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Review: Fast X

Where do you go after a franchise travels to space? Well Fast X answers that with a look back to the past. Plausibility has always been lacking in this series of films so don't expect things to be grounded. However, by pulling plot threads from Fast Five the series has finally delivered a villain to match the ridiculous bombast of the action.

While logic has never been a strong quality of the Fast film, Fast X is almost logic free. A mega bomb destroys half of Rome, characters switch alliances without explanation, and the plot is as convoluted as usual. This is all cut by a deliciously campy performance by Jason Momoa. Whenever the film gets a little too earnest or self-serious, Momoa comes in with a welcomed lunacy.

The film opens with a reminder of the incredible bank vault being dragged through Rio scene from Fast Five. We learn that Reyes, the villain of that film, has a son Dante (Momoa). He sees his father killed and is now set on getting revenge on Dom (Vin Diesel) and his family. Don't overthink this connection, the Fast lore is full of holes. From there the film is a globetrotting hunt to save various people connected to Dom that Dante has targeted.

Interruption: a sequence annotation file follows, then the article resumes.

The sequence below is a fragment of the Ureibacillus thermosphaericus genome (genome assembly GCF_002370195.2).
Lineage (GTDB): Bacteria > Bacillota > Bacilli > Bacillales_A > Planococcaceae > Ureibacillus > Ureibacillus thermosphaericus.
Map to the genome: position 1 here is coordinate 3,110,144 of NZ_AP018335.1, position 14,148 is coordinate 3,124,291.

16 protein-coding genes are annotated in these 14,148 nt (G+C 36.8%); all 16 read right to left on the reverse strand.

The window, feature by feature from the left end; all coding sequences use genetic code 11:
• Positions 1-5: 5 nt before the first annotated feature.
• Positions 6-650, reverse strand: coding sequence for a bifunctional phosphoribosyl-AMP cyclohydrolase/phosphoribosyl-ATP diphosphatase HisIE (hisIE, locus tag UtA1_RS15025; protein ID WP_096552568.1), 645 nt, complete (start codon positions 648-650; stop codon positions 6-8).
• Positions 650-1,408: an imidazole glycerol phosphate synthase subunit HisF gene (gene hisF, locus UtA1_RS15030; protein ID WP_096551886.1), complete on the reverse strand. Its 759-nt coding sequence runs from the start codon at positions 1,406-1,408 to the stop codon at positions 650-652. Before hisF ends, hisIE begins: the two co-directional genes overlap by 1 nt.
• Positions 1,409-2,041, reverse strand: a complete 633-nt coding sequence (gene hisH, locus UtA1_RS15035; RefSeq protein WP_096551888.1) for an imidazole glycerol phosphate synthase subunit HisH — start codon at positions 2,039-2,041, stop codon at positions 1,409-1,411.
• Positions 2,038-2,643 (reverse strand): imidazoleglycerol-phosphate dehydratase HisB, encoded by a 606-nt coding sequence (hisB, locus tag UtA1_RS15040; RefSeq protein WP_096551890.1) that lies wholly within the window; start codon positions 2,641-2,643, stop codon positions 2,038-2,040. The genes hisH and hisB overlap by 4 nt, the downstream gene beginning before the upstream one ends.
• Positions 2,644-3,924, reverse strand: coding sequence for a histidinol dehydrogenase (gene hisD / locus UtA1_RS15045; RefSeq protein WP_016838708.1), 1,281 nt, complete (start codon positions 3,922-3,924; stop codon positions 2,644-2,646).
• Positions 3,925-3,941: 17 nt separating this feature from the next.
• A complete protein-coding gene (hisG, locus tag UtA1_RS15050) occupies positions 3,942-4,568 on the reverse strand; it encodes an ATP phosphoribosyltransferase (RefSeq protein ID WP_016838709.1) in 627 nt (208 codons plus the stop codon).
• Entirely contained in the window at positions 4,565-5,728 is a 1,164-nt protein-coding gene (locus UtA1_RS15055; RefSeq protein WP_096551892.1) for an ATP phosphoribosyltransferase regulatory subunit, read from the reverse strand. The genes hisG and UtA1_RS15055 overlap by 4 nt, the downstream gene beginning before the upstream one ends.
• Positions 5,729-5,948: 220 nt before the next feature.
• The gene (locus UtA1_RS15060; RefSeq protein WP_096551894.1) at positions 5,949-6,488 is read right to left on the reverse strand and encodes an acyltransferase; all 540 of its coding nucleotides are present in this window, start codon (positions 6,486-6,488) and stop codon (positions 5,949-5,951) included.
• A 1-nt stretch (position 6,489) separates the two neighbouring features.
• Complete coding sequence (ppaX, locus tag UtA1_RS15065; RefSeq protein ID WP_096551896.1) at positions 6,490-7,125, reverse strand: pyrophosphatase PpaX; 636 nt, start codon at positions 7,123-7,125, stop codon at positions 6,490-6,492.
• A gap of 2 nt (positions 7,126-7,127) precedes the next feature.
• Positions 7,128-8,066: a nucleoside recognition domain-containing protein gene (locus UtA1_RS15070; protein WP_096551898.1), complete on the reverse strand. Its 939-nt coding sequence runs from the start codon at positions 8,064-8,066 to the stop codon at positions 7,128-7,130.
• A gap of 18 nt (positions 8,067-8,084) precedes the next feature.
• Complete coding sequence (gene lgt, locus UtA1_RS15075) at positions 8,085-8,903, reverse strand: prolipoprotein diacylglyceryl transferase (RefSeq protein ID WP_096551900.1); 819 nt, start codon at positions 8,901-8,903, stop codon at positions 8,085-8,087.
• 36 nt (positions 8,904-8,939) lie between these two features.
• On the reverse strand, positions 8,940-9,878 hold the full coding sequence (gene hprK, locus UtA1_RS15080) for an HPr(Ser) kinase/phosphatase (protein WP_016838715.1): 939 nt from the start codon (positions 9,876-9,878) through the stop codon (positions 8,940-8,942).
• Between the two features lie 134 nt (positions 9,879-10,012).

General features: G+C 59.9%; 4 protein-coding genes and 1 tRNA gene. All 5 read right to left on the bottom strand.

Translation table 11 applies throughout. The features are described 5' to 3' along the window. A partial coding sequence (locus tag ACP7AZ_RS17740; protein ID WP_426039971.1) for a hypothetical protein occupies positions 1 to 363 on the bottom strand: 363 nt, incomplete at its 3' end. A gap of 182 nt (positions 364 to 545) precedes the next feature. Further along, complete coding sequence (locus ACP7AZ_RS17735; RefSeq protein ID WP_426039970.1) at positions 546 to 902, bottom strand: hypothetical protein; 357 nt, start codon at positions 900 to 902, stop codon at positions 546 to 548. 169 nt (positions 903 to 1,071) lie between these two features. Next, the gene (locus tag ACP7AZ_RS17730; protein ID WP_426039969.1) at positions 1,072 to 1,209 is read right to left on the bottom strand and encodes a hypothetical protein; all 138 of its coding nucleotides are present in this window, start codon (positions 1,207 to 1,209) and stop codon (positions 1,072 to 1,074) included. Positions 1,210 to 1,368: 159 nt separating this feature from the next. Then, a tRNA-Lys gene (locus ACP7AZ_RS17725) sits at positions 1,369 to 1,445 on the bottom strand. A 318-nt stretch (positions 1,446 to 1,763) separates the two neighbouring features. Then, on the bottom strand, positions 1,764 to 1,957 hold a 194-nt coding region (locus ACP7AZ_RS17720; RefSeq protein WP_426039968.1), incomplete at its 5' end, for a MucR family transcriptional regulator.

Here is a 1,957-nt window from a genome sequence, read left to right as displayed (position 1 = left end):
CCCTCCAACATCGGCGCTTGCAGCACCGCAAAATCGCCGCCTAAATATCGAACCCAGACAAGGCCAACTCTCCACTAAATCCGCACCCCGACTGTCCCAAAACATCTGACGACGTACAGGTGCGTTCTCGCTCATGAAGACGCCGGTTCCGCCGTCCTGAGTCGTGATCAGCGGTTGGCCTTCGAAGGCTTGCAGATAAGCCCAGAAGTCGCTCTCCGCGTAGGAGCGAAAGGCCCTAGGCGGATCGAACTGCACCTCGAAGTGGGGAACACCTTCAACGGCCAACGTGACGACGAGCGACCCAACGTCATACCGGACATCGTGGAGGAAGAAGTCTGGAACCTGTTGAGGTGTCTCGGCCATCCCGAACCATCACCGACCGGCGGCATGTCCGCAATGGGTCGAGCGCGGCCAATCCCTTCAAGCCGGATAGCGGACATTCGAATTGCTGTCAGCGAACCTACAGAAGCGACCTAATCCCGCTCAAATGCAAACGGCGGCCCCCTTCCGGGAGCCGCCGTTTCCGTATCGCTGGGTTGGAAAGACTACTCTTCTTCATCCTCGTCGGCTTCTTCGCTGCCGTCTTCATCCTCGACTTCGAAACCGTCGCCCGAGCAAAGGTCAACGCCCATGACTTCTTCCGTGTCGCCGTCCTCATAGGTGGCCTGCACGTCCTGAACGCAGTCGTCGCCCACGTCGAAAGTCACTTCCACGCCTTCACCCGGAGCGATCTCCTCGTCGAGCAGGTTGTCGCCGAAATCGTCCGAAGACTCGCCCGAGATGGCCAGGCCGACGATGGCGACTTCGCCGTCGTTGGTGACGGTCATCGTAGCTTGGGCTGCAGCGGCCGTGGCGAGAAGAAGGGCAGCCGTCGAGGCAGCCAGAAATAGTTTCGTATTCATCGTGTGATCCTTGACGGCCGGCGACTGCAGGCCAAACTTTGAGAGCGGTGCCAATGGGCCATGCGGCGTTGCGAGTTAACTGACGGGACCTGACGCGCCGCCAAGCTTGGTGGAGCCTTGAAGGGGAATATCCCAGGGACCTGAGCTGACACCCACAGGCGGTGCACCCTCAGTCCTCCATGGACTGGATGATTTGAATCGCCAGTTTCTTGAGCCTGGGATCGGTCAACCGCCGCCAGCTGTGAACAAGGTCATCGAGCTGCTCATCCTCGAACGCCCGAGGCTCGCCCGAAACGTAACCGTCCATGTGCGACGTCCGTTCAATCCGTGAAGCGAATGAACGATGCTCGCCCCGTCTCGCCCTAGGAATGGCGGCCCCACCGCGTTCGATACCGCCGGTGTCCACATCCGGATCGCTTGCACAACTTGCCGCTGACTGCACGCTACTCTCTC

Who knew the thing that would breathe new life into this series would be a villain that feels like a flamboyant version of Norman Stansfield, Gary Oldman's corrupt psycho-cop from Leon: The Professional? Momoa giggles, quips, wears his hair in double buns, and paints his nails. His outfits alone are a blast to see.

Peppered in between the large action set pieces, the regulars of the series all get moments. All of it is pretty routine stuff. The jokes between Ludacris and Tyrese Gibson are getting a little stale. The knock-down fights Michelle Rodriguez is typically featured in are blurring together. Newcomer Brie Larson doesn't add a whole lot to the party. John Cena is fun here playing against Dom's 8-year-old son.

Director Louis Leterrier understands the assignment when it comes to action. It is silly, trashy fun to see what physics-defying act Dom and crew will achieve next. The pacing is quick as well. A heads up though that this is clearly part one of the final films for the franchise. It doesn't end with any kind of resolution so set your expectations correctly.

Fast X is an improvement over the last two films in this long-running franchise. This is largely due to Momoa's inspired performance which adds a welcome sense of silliness to a series that had become far too self-important.



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